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Sharif sets new ultimatum for Pakistan coalition

Sharif sets new ultimatum for Pakistan coalition

Pakistan's ruling parties reverted Friday to a power struggle that has hamstrung their government, a day after a massive suicide attack demonstrated the need for strong leadership.
Rifts that could bring down the government have reappeared since it succeeded Monday in forcing former army strongman Pervez Musharraf to resign from the presidency.
Twin suicide blasts that killed at least 67 people outside Pakistan's main weapons-manufacturing complex Thursday were a bloody reminder of the threat to the South Asian country from Islamic extremists.
But by Friday, Pakistan's civilian leaders were back in meetings on how to restore judges ousted by Musharraf last year and who should succeed him as head of state.
Pakistan's election commission announced Friday that lawmakers will elect the new president on Sept. 6.
The party of Nawaz Sharif, a two-time former prime minister and bitter foe of Musharraf, had threatened to quit the governing coalition without an agreement by Friday.
But after talks with other coalition leaders, Sharif set Wednesday as a new deadline _ already the third since Musharraf's ouster _ for the restoration of the judges.
Sharif's party is the junior partner to the Pakistan People's Party of assassinated former premier Benazir Bhutto. They joined forces against Musharraf after sweeping aside his allies in February parliamentary elections.
The United States and other Western countries, who had counted for years on Musharraf to counter al-Qaida and the Taliban, hoped the democratic mandate of the new government _ dominated by moderate parties and with a sweeping majority _ would continue that fight.
Ordinary Pakistanis are even more anxious for the government to do something about the skyrocketing inflation and inequality holding much of the population in poverty.
But the two main political parties, staffed by Pakistan's narrow elite, are traditional rivals whose election pledge to restore an independent judiciary is bogged down in political maneuvering.
Sharif on Friday accused Zardari of failing to respect an agreement to bring back the justices within 24 hours of Musharraf's resignation.
Having granted smaller coalition partners a request for three extra days to consider the ramifications, he said the parties would now draw up a resolution on restoring the judges and introduce it to Parliament on Monday.
"Technically, by Aug. 19, the judges should have been reinstated," Sharif told reporters.
The resolution "should be debated on Monday and Tuesday, and on Wednesday this resolution should be passed and the judges should be reinstated," he said.
Sharif was immediately contradicted by one of two smaller coalition parties.
"Wednesday should not be considered the final word. There could be a delay of a day or two. But you will see results in a week or so," said Maulana Fazlur Rehman.
A leader of a powerful lawyers' movement that has mounted street protests in favor of the judges issued a veiled warning against any further backsliding.
"Many promises to the nation have not been honored," Tariq Mehmood said. "If somebody thinks that people will be satisfied after Musharraf's removal, let me tell you that people want the rule of law."
Sharif argues that a simple order from the prime minister is enough to put the judges back on the bench. But Zardari has consistently blocked that, arguing that it requires a constitutional amendment.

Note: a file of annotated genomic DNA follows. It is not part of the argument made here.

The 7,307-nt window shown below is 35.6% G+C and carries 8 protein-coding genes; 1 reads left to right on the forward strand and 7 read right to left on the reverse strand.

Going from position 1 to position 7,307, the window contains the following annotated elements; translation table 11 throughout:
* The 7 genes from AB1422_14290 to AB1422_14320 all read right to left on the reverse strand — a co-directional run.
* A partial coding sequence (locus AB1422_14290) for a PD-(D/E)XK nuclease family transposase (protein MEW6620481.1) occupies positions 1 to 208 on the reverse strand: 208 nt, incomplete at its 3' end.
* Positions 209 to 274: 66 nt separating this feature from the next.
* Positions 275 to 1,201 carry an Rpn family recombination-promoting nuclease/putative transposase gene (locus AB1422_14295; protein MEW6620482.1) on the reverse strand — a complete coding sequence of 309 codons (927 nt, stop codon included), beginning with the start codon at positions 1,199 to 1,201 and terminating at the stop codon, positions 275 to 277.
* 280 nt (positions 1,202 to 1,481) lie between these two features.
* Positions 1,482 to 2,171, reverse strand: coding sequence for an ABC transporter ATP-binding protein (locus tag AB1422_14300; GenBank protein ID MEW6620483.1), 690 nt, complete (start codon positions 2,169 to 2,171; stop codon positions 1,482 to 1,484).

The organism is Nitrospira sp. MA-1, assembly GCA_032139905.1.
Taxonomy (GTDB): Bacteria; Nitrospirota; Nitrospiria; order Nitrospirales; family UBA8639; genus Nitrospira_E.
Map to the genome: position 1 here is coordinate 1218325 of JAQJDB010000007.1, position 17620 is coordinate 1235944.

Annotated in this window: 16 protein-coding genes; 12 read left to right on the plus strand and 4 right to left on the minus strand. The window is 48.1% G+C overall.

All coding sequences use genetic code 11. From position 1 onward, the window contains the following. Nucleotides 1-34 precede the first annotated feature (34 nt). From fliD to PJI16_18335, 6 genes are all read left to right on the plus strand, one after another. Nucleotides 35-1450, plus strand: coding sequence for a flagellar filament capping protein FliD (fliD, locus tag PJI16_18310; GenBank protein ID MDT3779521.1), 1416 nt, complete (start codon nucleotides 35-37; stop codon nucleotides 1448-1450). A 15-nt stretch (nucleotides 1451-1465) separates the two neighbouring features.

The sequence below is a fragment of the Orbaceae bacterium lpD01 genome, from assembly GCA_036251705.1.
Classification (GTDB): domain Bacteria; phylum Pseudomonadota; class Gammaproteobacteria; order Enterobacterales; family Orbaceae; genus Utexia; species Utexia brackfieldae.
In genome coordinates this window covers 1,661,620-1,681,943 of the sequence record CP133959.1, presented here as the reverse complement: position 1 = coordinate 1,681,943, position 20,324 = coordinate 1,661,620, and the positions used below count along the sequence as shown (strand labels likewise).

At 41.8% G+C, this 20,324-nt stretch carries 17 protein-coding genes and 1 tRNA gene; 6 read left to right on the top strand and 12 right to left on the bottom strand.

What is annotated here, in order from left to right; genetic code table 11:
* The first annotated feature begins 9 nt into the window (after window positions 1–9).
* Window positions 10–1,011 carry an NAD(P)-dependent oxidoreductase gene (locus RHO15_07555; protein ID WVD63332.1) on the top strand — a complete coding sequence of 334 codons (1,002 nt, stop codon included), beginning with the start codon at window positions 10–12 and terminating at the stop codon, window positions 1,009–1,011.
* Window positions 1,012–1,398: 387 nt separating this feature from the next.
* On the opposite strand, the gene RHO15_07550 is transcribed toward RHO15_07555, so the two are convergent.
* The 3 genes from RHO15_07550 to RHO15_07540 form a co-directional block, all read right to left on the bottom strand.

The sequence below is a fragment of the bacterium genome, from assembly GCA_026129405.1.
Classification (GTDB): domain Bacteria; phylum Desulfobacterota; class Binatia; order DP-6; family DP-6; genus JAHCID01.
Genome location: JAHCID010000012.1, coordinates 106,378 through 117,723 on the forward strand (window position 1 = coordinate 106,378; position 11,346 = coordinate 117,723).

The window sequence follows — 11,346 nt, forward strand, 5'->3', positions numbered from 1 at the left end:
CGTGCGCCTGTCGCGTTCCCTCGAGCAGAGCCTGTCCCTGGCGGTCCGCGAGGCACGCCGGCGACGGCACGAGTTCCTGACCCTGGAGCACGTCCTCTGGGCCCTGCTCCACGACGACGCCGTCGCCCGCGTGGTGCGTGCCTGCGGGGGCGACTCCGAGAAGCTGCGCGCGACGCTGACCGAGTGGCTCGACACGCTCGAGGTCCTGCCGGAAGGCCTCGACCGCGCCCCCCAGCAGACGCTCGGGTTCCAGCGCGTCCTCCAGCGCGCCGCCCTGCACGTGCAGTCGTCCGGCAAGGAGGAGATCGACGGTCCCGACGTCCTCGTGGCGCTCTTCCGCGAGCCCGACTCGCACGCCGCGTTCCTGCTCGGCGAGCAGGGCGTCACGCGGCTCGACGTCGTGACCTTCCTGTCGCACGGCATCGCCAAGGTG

Musharraf, who was also army chief until November, imposed emergency rule and purged the Supreme Court to prevent it from disqualifying him from continuing as a civilian president.
Zardari, like Musharraf, accuses the judges of being too political. Analysts suggest his hostility could also reflect concern that they could reopen corruption cases against him dating back to his wife's two spells as prime minister in the 1990s.
Sharif, meanwhile, may view the judges as allies if he follows through with threats to have Musharraf tried for treason _ a charge punishable by death.
Sharif has also been more reserved than Zardari about embracing Pakistan's unpopular role as a chief ally of the U.S.-led war on terrorism.
Many Pakistanis argue that Musharraf's heavy-handed use of the army against militant strongholds in the northwest has only increased sympathy for the militants and emboldened them to strike back with scores of suicide bombings over the past year.
Thursday's attack in Wah, a city 22 miles (35 kilometers) from the capital, Islamabad, was one of the country's deadliest-ever terrorist attacks.
A Taliban spokesman claimed responsibility, saying it was revenge for army operations in the Bajur region, a militant stronghold near the Afghan border.
As well as 67 confirmed dead, police said Friday that more than 100 people were wounded when the bombers struck outside two gates to the sprawling complex, just as workers were streaming through during a shift change.
The attack underscored the determination of insurgents to challenge the Pakistani state for control of swaths of territory in the troubled northwest regardless of who is in power.
Police said it could even have been worse.
Mohammed Saeed, a police official in Wah, said security forces had arrested a man they believe would have been a third bomber not far from the scene. An explosives-laden jacket was found at a nearby mosque, he said.
Police also said they were hoping to use fingerprint evidence to identify the bombers and that they were interrogating three more suspects detained near the factory to see if they were linked to the attacks.
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Associated Press writers Munir Ahmad, Asif Shahzad and Stephen Graham contributed to this report.


Updated : 2021-07-31 09:22 GMT+08:00